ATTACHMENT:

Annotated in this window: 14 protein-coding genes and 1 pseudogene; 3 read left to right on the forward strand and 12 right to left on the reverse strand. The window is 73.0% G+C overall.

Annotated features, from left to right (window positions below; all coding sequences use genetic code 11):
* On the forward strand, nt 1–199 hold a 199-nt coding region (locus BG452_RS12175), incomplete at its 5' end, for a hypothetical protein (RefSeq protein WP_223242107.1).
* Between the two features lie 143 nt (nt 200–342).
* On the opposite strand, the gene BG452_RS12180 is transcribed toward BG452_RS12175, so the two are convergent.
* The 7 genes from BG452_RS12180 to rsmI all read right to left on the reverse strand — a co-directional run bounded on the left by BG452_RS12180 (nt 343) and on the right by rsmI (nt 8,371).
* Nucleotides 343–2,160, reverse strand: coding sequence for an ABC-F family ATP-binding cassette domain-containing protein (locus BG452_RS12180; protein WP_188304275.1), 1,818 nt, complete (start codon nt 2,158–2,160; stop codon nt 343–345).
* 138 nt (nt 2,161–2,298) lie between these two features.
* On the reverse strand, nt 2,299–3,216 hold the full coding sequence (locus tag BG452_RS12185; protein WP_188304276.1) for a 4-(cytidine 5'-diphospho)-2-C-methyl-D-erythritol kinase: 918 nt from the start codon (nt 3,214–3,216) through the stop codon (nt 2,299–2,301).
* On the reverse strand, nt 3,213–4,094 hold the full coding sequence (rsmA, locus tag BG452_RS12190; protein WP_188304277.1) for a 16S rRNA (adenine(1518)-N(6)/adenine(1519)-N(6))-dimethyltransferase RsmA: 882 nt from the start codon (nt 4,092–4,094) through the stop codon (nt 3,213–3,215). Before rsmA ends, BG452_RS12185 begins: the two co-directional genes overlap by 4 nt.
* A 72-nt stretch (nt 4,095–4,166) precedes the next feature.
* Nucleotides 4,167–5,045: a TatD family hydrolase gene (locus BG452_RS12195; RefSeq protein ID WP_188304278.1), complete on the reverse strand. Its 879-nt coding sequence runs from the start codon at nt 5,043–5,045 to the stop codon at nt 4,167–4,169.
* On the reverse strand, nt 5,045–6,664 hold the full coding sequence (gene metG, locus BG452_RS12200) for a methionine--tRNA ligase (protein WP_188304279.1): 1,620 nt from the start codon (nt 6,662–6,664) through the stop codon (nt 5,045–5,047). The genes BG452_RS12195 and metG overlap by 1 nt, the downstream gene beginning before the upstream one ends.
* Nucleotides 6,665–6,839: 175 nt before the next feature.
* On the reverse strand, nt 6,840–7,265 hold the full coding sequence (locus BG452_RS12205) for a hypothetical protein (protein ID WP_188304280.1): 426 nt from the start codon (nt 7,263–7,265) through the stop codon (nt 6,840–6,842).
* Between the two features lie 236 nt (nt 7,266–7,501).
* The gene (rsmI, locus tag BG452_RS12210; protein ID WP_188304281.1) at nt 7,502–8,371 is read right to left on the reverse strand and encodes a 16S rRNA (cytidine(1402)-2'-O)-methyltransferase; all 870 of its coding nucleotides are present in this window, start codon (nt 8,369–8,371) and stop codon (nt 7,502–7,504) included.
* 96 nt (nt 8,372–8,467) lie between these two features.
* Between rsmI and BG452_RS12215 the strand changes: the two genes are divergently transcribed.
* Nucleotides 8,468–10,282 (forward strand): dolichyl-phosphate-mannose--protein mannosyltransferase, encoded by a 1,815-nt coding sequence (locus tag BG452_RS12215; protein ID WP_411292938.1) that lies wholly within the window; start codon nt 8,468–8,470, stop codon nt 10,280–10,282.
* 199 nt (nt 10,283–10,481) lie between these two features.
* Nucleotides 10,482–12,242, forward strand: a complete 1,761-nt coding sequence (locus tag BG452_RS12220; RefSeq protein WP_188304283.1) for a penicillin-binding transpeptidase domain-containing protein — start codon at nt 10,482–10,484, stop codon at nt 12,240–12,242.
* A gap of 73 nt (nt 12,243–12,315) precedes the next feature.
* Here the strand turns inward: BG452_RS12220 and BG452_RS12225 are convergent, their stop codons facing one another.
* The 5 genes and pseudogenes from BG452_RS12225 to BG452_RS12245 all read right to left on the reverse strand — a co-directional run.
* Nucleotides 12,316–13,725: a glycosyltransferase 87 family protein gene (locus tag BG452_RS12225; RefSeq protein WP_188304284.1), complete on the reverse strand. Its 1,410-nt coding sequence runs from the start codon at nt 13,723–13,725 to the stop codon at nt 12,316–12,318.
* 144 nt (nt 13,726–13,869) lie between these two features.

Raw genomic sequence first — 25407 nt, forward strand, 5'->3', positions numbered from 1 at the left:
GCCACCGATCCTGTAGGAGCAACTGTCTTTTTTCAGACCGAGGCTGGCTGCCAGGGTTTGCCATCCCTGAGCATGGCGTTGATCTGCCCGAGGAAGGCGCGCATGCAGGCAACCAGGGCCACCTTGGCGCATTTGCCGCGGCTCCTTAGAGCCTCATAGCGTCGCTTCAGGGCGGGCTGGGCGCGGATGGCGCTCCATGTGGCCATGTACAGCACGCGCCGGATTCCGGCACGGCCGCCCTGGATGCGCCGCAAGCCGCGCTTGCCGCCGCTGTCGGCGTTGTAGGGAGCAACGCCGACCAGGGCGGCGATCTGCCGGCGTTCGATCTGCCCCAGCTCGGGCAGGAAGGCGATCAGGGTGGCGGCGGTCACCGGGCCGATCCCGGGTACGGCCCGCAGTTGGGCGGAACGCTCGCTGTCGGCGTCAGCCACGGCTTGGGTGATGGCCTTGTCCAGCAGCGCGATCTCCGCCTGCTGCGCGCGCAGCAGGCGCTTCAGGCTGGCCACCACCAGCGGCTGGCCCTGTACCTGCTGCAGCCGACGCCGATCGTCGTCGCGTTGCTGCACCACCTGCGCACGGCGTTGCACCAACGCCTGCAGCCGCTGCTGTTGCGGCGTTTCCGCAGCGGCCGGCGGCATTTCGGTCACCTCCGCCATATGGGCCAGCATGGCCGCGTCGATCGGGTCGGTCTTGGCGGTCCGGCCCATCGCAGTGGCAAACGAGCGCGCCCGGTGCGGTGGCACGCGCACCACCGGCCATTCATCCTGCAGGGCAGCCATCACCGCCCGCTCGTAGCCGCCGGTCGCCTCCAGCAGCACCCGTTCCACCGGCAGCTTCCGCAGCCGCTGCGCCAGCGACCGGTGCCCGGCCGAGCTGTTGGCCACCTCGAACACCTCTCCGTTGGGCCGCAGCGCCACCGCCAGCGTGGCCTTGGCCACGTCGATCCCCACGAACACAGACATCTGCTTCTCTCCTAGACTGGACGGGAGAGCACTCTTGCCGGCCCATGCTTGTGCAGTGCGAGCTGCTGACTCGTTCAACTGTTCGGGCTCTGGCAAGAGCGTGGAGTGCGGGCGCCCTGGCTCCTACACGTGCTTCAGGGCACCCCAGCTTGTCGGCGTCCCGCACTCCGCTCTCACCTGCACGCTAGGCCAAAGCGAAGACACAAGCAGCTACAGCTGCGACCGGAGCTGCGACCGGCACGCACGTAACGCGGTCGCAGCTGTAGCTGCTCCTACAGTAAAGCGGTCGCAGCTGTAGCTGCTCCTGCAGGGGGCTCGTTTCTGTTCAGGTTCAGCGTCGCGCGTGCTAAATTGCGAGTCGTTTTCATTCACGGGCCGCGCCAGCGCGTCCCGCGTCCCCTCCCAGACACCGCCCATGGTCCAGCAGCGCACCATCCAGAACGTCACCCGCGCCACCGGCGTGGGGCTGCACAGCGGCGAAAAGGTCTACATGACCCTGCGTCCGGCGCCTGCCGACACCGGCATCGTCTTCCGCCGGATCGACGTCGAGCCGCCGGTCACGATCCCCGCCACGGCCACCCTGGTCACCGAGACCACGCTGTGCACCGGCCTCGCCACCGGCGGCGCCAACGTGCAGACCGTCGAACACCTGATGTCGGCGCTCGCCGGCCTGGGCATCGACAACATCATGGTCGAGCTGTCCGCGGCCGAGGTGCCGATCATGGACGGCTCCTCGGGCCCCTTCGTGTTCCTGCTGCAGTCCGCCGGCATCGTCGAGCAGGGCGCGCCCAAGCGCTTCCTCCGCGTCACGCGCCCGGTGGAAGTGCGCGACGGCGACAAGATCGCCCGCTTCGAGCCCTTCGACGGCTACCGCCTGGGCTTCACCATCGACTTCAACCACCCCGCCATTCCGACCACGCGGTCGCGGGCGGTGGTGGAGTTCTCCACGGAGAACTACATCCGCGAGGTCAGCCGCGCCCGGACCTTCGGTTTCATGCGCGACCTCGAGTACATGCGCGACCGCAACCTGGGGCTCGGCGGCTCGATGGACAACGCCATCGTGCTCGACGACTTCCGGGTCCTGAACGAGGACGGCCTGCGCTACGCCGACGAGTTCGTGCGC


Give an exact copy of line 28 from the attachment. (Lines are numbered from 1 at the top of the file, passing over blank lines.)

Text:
Raw genomic sequence first — 25407 nt, forward strand, 5'->3', positions numbered from 1 at the left: